A friend preparing to take her first yoga class asked me what she should wear. “You are going to move around a lot,” I told her, “so I’d suggest either something very loose or something very tight, depending on what makes you comfortable.”
What I did not tell her is that she should go in her underwear.
I imagine that many readers of the elephant journal have seen Briohny Smith’s “Yoga By Equinox” video, which features a woman in her underwear practising yoga.
When “Yoga By Equinox” first made its rounds on the internet, I got involved in a long discussion on social media about the sexualization of yoga. Many female friends were thrilled to see this video of a strong woman with a strong practice finding such popularity.
Then I asked “Why is she in her underwear?” There was much booing and hissing at this comment, and some suggestions that I was being a reactionary jerkface. Well, maybe, but I think I was expressing the paradox that a lot of yoga dudes face.
We are awfully fond of strong women who have amazing yoga practices. We are also fond of women in their underwear.
We exert a lot of effort keeping these notions separate in our heads.
Dudes may wander into classes as tourists to check out the sights and the tights. I sometimes wonder if this is the reason that so many yoga classes have so few men attending regularly. I’ve talked to many guys who have said they tried out a couple of yoga classes but spent all their time taking in an eyeful of spandex instead of listening to directions on postures. They don’t come back to yoga: instead they stick with golf and beer.
We hate being that creepy dude that you talk about after class.
In truth, I may have been one of those dudes. I dabbled in yoga on and off for years, enjoying the exercise and the view but never really understanding what yoga was all about. When life’s challenges motivated me to shift yoga from an occasional hobby to something to save my heart and soul, I was still struggling to keep my eyes on my mat and off all the beautiful bodies.
Now two years later, my focus is on my breath and what happens on my mat. I’ll admit my eyes do still sometimes wander, but it is to look at these amazing women and their beautiful practices—and I do practice with beautiful women.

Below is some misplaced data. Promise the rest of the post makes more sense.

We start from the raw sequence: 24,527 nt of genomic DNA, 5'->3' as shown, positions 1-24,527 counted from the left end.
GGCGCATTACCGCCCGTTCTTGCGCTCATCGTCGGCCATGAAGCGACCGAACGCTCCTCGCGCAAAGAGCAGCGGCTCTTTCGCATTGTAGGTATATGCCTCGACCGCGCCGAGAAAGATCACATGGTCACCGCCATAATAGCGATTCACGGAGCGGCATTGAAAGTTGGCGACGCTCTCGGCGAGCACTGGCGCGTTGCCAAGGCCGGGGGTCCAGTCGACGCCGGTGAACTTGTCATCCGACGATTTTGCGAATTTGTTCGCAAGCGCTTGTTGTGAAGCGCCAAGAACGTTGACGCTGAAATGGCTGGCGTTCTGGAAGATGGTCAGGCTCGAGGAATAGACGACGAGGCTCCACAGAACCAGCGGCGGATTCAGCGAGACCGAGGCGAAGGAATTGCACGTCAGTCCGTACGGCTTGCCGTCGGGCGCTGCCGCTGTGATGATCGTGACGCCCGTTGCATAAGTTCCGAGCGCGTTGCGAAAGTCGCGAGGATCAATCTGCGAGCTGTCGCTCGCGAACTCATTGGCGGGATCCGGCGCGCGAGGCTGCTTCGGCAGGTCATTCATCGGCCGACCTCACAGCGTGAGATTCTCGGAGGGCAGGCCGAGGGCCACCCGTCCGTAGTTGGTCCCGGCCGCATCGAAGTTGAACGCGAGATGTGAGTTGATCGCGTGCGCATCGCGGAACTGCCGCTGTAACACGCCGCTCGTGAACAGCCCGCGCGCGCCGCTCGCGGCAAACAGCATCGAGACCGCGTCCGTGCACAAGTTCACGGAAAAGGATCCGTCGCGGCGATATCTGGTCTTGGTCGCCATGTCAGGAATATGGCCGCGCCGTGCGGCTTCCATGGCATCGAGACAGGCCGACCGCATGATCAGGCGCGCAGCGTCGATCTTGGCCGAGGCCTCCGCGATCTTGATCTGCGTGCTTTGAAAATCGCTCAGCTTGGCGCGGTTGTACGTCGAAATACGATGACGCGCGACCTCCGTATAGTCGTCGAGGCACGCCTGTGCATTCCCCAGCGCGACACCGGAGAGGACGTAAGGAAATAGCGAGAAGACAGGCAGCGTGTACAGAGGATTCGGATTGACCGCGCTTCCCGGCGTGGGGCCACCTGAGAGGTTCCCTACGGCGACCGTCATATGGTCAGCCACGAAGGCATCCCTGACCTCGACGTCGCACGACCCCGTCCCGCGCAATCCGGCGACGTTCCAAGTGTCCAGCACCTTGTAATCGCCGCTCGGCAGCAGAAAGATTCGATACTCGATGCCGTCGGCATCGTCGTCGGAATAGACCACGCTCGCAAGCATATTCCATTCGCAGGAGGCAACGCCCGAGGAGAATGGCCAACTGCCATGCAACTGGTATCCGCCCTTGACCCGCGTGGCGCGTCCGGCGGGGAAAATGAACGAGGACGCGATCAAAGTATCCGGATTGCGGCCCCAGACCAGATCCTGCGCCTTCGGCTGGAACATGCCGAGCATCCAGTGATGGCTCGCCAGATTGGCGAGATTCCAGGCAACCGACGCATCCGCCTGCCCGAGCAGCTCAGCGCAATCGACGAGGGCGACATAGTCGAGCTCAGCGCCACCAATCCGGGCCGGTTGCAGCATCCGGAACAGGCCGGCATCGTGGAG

I spend hours every week practicing with women with beautiful bodies and beautiful practices. Sometimes, it’s the young woman who can find a quiet meditative space in headstand. Sometimes it’s the grandmother who finds comfort in her body for the first time in years as she stands in tadasana with calm and steady breath.
Underneath the spandex, yoga pants and Bikram shorts are women who grow more calm, steady and confident with every well-earned savasana.
I wonder if they see similar changes in me, because increasingly that’s the image I see reflected back in the mirror.
My favorite yoga instructor is a very attractive woman who, while she has a rocking bod, usually prefers to dress modestly in life as well as in the yoga studio (I may be biased as I am also married to her). When she walks through class, she projects athleticism, grace, and confidence, without a lot of extra skin. Her classes are often at least half-full of men, and she’s built a great following at a factory, of all places, where men and women come in to practice between shifts.
Those guys aren’t there on the hope that this will be the rare day that she wears tight leggings or the off chance of a wardrobe malfunction. Those guys come because everyone—male and female—walks away from the class feeling closer to their best self.
Should women stop wearing tight clothes to yoga class? Hardly. It’s not like yoga is not the only place where guys face the tortures of being surrounded by beautiful women; yoga isn’t even the only place where we are surrounded by yoga pants or lots of skin. Most classes are 90 minutes or less, not an unreasonable amount of time to ask a dude to stop gawking like a farm boy on his first trip to the big city.
If he can’t, it might be time for him to consider taking up being a more centered, grounded human being.
(I hear yoga is good for that.)
A final note to all the women I practice with: if you think you see me sneaking a look, well, you caught me—I am checking you out. Whether in yoga pants or baggy sweats, you inspire me in every class. Thanks for sharing your practice with me.
Chris Hayes is a safety professional and amateur yogi. Learn more about him at his blog.
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- Assistant Ed: Renee Picard
- Ed: Bryonie Wise